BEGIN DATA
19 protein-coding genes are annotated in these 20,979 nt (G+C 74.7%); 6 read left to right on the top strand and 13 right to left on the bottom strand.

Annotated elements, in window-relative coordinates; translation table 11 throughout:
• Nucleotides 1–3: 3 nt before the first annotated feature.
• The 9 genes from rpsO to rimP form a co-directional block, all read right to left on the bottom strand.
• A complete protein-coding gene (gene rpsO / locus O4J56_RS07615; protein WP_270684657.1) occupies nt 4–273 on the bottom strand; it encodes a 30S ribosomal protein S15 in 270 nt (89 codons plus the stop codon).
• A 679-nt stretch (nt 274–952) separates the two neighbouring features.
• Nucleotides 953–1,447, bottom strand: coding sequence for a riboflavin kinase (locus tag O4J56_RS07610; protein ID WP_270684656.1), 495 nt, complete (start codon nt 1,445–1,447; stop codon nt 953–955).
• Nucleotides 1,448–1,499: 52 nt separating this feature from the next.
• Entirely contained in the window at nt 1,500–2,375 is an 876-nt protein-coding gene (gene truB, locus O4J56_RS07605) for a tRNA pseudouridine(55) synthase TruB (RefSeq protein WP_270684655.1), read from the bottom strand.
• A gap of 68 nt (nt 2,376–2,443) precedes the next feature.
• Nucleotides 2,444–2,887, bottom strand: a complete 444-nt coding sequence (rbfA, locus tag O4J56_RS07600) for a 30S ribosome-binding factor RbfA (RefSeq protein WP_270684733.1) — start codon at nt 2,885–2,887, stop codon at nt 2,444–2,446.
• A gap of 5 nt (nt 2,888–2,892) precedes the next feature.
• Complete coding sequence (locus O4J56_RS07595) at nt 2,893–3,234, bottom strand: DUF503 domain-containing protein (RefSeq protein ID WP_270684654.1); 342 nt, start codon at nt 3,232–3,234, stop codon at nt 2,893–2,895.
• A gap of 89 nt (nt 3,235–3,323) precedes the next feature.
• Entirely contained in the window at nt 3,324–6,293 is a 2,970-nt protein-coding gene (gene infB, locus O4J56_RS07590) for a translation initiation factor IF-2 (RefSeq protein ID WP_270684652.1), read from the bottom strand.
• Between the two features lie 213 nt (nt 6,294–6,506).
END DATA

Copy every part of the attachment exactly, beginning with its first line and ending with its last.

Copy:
19 protein-coding genes are annotated in these 20,979 nt (G+C 74.7%); 6 read left to right on the top strand and 13 right to left on the bottom strand.

Annotated elements, in window-relative coordinates; translation table 11 throughout:
• Nucleotides 1–3: 3 nt before the first annotated feature.
• The 9 genes from rpsO to rimP form a co-directional block, all read right to left on the bottom strand.
• A complete protein-coding gene (gene rpsO / locus O4J56_RS07615; protein WP_270684657.1) occupies nt 4–273 on the bottom strand; it encodes a 30S ribosomal protein S15 in 270 nt (89 codons plus the stop codon).
• A 679-nt stretch (nt 274–952) separates the two neighbouring features.
• Nucleotides 953–1,447, bottom strand: coding sequence for a riboflavin kinase (locus tag O4J56_RS07610; protein ID WP_270684656.1), 495 nt, complete (start codon nt 1,445–1,447; stop codon nt 953–955).
• Nucleotides 1,448–1,499: 52 nt separating this feature from the next.
• Entirely contained in the window at nt 1,500–2,375 is an 876-nt protein-coding gene (gene truB, locus O4J56_RS07605) for a tRNA pseudouridine(55) synthase TruB (RefSeq protein WP_270684655.1), read from the bottom strand.
• A gap of 68 nt (nt 2,376–2,443) precedes the next feature.
• Nucleotides 2,444–2,887, bottom strand: a complete 444-nt coding sequence (rbfA, locus tag O4J56_RS07600) for a 30S ribosome-binding factor RbfA (RefSeq protein WP_270684733.1) — start codon at nt 2,885–2,887, stop codon at nt 2,444–2,446.
• A gap of 5 nt (nt 2,888–2,892) precedes the next feature.
• Complete coding sequence (locus O4J56_RS07595) at nt 2,893–3,234, bottom strand: DUF503 domain-containing protein (RefSeq protein ID WP_270684654.1); 342 nt, start codon at nt 3,232–3,234, stop codon at nt 2,893–2,895.
• A gap of 89 nt (nt 3,235–3,323) precedes the next feature.
• Entirely contained in the window at nt 3,324–6,293 is a 2,970-nt protein-coding gene (gene infB, locus O4J56_RS07590) for a translation initiation factor IF-2 (RefSeq protein ID WP_270684652.1), read from the bottom strand.
• Between the two features lie 213 nt (nt 6,294–6,506).